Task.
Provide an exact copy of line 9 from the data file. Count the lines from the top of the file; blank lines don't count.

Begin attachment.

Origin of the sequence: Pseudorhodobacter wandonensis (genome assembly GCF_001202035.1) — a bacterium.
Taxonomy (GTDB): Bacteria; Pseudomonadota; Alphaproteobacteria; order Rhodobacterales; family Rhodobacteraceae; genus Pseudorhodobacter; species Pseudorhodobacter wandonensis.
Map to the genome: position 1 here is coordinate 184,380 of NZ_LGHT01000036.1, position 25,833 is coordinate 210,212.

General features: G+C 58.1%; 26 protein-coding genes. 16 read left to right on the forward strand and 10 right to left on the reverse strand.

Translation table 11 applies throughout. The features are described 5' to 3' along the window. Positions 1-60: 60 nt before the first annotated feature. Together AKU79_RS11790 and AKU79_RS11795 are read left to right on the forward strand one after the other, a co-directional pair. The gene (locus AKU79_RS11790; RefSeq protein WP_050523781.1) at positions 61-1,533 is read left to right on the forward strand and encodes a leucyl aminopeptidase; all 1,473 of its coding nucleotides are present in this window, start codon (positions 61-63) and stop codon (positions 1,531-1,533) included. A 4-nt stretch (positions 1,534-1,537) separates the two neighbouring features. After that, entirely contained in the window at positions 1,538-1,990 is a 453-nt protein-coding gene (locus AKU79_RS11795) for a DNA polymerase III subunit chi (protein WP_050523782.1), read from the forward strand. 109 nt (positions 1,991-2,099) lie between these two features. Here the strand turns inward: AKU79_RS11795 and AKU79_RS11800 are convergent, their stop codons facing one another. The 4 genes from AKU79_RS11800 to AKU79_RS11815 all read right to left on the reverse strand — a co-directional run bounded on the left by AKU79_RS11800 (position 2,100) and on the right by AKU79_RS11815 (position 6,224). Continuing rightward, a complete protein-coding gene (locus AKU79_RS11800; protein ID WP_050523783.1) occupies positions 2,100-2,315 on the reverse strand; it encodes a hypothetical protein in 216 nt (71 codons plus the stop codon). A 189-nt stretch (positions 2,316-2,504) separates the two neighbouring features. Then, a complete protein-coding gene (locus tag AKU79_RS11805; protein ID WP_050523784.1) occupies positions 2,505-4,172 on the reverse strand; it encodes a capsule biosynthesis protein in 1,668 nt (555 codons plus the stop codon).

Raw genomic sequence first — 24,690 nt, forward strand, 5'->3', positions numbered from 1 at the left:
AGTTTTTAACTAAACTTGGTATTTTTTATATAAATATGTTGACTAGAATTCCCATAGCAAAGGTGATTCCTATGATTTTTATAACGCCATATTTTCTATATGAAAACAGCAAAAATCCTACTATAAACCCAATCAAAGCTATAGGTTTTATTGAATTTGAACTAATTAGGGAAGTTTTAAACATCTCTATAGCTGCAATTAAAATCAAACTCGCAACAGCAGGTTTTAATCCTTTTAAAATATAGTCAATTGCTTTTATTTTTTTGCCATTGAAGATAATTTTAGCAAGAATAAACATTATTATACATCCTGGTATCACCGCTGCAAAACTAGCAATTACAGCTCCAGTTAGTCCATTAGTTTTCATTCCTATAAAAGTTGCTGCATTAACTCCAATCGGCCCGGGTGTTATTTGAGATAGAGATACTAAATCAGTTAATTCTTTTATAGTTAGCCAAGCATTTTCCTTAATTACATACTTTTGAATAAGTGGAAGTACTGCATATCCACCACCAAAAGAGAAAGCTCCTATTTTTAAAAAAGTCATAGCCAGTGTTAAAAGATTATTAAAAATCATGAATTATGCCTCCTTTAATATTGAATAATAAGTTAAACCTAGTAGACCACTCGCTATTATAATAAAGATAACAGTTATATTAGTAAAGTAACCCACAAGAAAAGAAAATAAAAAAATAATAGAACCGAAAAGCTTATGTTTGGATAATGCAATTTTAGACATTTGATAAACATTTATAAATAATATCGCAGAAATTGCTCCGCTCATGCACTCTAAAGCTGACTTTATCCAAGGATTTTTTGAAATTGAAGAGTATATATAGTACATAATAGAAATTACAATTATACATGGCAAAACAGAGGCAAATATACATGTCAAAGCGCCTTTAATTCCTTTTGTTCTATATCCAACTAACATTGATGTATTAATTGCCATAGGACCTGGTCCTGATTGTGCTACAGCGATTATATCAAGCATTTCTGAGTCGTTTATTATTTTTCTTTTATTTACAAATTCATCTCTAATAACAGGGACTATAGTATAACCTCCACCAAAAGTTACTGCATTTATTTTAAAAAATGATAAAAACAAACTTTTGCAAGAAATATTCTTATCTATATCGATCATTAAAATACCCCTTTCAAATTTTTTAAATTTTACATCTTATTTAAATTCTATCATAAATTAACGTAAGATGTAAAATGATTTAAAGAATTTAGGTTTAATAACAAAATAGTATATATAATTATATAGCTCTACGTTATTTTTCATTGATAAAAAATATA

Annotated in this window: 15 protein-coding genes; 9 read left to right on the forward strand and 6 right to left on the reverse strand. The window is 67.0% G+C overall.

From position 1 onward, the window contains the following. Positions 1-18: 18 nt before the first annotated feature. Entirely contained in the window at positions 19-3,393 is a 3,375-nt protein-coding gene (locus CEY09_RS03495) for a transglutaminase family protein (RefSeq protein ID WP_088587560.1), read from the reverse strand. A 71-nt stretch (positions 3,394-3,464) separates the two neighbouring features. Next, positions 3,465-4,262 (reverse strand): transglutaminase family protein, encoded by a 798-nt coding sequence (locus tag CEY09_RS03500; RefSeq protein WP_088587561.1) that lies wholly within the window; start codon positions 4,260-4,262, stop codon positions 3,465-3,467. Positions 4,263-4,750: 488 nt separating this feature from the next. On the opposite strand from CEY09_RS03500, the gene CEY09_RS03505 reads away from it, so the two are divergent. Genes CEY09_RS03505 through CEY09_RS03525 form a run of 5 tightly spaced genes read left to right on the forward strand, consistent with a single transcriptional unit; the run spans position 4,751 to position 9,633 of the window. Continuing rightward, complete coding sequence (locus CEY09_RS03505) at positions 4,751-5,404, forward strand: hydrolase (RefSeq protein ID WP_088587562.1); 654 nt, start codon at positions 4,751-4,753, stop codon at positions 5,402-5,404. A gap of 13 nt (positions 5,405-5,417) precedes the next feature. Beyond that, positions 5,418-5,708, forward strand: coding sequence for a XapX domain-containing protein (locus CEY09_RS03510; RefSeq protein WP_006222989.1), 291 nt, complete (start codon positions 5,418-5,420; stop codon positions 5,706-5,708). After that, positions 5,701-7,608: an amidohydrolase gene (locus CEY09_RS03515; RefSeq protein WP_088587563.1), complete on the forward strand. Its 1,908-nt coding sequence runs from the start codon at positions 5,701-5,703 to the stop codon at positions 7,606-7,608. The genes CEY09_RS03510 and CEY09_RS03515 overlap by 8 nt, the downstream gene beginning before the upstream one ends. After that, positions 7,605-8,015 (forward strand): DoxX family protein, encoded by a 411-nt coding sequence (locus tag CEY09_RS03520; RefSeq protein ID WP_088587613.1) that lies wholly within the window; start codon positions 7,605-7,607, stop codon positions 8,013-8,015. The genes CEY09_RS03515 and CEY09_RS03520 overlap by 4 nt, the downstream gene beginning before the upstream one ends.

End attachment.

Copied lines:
From position 1 onward, the window contains the following. Positions 1-18: 18 nt before the first annotated feature. Entirely contained in the window at positions 19-3,393 is a 3,375-nt protein-coding gene (locus CEY09_RS03495) for a transglutaminase family protein (RefSeq protein ID WP_088587560.1), read from the reverse strand. A 71-nt stretch (positions 3,394-3,464) separates the two neighbouring features. Next, positions 3,465-4,262 (reverse strand): transglutaminase family protein, encoded by a 798-nt coding sequence (locus tag CEY09_RS03500; RefSeq protein WP_088587561.1) that lies wholly within the window; start codon positions 4,260-4,262, stop codon positions 3,465-3,467. Positions 4,263-4,750: 488 nt separating this feature from the next. On the opposite strand from CEY09_RS03500, the gene CEY09_RS03505 reads away from it, so the two are divergent. Genes CEY09_RS03505 through CEY09_RS03525 form a run of 5 tightly spaced genes read left to right on the forward strand, consistent with a single transcriptional unit; the run spans position 4,751 to position 9,633 of the window. Continuing rightward, complete coding sequence (locus CEY09_RS03505) at positions 4,751-5,404, forward strand: hydrolase (RefSeq protein ID WP_088587562.1); 654 nt, start codon at positions 4,751-4,753, stop codon at positions 5,402-5,404. A gap of 13 nt (positions 5,405-5,417) precedes the next feature. Beyond that, positions 5,418-5,708, forward strand: coding sequence for a XapX domain-containing protein (locus CEY09_RS03510; RefSeq protein WP_006222989.1), 291 nt, complete (start codon positions 5,418-5,420; stop codon positions 5,706-5,708). After that, positions 5,701-7,608: an amidohydrolase gene (locus CEY09_RS03515; RefSeq protein WP_088587563.1), complete on the forward strand. Its 1,908-nt coding sequence runs from the start codon at positions 5,701-5,703 to the stop codon at positions 7,606-7,608. The genes CEY09_RS03510 and CEY09_RS03515 overlap by 8 nt, the downstream gene beginning before the upstream one ends. After that, positions 7,605-8,015 (forward strand): DoxX family protein, encoded by a 411-nt coding sequence (locus tag CEY09_RS03520; RefSeq protein ID WP_088587613.1) that lies wholly within the window; start codon positions 7,605-7,607, stop codon positions 8,013-8,015. The genes CEY09_RS03515 and CEY09_RS03520 overlap by 4 nt, the downstream gene beginning before the upstream one ends.